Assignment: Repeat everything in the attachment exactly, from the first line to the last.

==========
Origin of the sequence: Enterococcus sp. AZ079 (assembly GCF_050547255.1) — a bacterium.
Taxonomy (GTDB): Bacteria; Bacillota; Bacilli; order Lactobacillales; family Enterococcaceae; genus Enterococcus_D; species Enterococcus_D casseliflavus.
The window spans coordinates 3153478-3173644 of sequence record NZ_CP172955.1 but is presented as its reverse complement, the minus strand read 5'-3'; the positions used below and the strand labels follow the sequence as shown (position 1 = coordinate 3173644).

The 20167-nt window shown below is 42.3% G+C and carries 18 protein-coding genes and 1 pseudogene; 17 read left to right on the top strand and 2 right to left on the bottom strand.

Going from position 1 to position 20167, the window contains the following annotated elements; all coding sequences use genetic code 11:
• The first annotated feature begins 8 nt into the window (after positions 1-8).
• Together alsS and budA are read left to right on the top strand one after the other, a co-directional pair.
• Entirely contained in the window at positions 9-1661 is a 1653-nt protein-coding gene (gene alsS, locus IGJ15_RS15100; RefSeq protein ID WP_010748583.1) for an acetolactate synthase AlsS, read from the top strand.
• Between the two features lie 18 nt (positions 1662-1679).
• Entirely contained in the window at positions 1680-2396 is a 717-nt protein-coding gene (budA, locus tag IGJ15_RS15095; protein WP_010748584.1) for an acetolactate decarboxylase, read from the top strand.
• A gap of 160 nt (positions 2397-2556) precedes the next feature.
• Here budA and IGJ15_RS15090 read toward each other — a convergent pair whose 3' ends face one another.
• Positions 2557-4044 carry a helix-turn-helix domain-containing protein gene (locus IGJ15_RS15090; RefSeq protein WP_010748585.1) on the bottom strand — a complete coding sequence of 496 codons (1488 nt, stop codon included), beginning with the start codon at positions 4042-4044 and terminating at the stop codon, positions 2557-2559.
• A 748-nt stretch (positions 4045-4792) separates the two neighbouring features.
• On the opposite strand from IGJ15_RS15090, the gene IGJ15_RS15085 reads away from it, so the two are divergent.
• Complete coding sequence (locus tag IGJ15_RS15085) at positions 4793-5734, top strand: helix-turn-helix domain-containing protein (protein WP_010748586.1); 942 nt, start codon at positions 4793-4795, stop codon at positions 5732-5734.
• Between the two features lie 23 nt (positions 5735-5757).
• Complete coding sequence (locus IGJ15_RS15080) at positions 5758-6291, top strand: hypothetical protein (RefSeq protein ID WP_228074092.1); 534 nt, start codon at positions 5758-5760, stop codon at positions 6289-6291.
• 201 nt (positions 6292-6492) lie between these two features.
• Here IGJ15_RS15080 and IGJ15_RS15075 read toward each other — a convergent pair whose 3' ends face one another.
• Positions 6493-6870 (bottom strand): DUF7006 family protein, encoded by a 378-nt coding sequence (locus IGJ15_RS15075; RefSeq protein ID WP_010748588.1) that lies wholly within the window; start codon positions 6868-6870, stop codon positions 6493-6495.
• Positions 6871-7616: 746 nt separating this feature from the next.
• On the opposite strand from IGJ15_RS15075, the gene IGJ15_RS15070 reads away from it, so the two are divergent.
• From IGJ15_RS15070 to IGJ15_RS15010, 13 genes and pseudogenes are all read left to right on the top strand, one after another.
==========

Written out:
Origin of the sequence: Enterococcus sp. AZ079 (assembly GCF_050547255.1) — a bacterium.
Taxonomy (GTDB): Bacteria; Bacillota; Bacilli; order Lactobacillales; family Enterococcaceae; genus Enterococcus_D; species Enterococcus_D casseliflavus.
The window spans coordinates 3153478-3173644 of sequence record NZ_CP172955.1 but is presented as its reverse complement, the minus strand read 5'-3'; the positions used below and the strand labels follow the sequence as shown (position 1 = coordinate 3173644).

The 20167-nt window shown below is 42.3% G+C and carries 18 protein-coding genes and 1 pseudogene; 17 read left to right on the top strand and 2 right to left on the bottom strand.

Going from position 1 to position 20167, the window contains the following annotated elements; all coding sequences use genetic code 11:
• The first annotated feature begins 8 nt into the window (after positions 1-8).
• Together alsS and budA are read left to right on the top strand one after the other, a co-directional pair.
• Entirely contained in the window at positions 9-1661 is a 1653-nt protein-coding gene (gene alsS, locus IGJ15_RS15100; RefSeq protein ID WP_010748583.1) for an acetolactate synthase AlsS, read from the top strand.
• Between the two features lie 18 nt (positions 1662-1679).
• Entirely contained in the window at positions 1680-2396 is a 717-nt protein-coding gene (budA, locus tag IGJ15_RS15095; protein WP_010748584.1) for an acetolactate decarboxylase, read from the top strand.
• A gap of 160 nt (positions 2397-2556) precedes the next feature.
• Here budA and IGJ15_RS15090 read toward each other — a convergent pair whose 3' ends face one another.
• Positions 2557-4044 carry a helix-turn-helix domain-containing protein gene (locus IGJ15_RS15090; RefSeq protein WP_010748585.1) on the bottom strand — a complete coding sequence of 496 codons (1488 nt, stop codon included), beginning with the start codon at positions 4042-4044 and terminating at the stop codon, positions 2557-2559.
• A 748-nt stretch (positions 4045-4792) separates the two neighbouring features.
• On the opposite strand from IGJ15_RS15090, the gene IGJ15_RS15085 reads away from it, so the two are divergent.
• Complete coding sequence (locus tag IGJ15_RS15085) at positions 4793-5734, top strand: helix-turn-helix domain-containing protein (protein WP_010748586.1); 942 nt, start codon at positions 4793-4795, stop codon at positions 5732-5734.
• Between the two features lie 23 nt (positions 5735-5757).
• Complete coding sequence (locus IGJ15_RS15080) at positions 5758-6291, top strand: hypothetical protein (RefSeq protein ID WP_228074092.1); 534 nt, start codon at positions 5758-5760, stop codon at positions 6289-6291.
• 201 nt (positions 6292-6492) lie between these two features.
• Here IGJ15_RS15080 and IGJ15_RS15075 read toward each other — a convergent pair whose 3' ends face one another.
• Positions 6493-6870 (bottom strand): DUF7006 family protein, encoded by a 378-nt coding sequence (locus IGJ15_RS15075; RefSeq protein ID WP_010748588.1) that lies wholly within the window; start codon positions 6868-6870, stop codon positions 6493-6495.
• Positions 6871-7616: 746 nt separating this feature from the next.
• On the opposite strand from IGJ15_RS15075, the gene IGJ15_RS15070 reads away from it, so the two are divergent.
• From IGJ15_RS15070 to IGJ15_RS15010, 13 genes and pseudogenes are all read left to right on the top strand, one after another.